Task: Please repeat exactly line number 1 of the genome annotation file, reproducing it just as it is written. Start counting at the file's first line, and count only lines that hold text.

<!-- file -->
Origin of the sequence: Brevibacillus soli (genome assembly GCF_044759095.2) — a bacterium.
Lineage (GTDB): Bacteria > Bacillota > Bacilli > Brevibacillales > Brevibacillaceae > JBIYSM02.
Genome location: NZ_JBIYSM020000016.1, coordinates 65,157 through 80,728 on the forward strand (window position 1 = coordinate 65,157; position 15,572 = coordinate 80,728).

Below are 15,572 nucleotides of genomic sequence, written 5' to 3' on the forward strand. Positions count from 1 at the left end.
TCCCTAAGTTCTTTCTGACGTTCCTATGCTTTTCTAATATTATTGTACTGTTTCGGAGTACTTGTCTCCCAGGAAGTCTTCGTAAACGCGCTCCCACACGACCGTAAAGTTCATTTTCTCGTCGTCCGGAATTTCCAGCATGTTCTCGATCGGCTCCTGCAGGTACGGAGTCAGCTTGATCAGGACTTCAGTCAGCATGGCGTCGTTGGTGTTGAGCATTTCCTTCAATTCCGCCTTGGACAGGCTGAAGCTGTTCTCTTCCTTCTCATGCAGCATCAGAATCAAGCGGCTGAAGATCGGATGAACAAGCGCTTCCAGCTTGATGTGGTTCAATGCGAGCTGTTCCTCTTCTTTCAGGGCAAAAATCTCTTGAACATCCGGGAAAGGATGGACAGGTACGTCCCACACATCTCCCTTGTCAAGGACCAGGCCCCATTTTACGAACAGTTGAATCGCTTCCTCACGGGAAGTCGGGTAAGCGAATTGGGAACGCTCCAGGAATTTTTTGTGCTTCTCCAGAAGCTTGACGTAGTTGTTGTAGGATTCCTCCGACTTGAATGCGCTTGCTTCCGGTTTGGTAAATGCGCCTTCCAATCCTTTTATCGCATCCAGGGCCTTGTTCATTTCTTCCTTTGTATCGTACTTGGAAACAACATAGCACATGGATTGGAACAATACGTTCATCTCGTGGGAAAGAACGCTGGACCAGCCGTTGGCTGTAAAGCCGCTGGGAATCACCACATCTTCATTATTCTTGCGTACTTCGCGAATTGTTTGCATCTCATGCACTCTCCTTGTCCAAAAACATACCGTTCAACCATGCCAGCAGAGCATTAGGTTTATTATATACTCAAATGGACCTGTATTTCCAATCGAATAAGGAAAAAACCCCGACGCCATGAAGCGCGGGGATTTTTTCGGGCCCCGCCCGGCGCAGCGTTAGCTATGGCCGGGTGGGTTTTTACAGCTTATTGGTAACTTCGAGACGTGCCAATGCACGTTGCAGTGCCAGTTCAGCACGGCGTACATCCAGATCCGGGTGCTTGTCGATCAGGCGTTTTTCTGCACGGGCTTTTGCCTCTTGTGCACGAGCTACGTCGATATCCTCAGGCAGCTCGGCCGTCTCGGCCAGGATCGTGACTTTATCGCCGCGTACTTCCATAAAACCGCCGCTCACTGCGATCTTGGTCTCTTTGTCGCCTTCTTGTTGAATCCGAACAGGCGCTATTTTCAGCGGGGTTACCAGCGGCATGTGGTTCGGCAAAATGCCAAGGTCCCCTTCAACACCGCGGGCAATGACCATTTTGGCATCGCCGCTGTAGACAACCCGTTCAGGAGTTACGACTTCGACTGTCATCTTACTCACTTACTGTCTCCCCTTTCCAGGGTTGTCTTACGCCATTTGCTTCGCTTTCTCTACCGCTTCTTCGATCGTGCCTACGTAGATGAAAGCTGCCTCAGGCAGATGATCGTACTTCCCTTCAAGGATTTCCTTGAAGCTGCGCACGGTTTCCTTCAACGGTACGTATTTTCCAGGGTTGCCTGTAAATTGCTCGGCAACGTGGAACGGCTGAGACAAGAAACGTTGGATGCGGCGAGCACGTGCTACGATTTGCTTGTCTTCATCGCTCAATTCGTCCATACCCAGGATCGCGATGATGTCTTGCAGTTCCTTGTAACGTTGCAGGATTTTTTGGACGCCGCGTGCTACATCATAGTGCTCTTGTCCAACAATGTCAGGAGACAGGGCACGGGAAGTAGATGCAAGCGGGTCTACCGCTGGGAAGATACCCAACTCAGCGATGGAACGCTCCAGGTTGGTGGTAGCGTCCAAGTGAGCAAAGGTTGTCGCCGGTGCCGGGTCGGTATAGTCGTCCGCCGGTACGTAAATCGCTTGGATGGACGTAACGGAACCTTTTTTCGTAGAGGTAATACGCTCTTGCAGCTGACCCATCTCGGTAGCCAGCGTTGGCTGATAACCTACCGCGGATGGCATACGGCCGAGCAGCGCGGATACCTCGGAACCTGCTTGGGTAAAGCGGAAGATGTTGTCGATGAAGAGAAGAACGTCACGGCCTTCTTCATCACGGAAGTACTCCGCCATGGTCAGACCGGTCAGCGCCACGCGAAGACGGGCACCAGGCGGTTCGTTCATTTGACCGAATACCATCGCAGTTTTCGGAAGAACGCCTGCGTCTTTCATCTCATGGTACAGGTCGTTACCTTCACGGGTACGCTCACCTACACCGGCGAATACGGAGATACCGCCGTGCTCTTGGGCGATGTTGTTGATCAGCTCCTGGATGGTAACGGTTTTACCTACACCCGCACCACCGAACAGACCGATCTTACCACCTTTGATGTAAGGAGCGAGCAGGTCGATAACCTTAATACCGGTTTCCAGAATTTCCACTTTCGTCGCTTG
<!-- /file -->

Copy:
Origin of the sequence: Brevibacillus soli (genome assembly GCF_044759095.2) — a bacterium.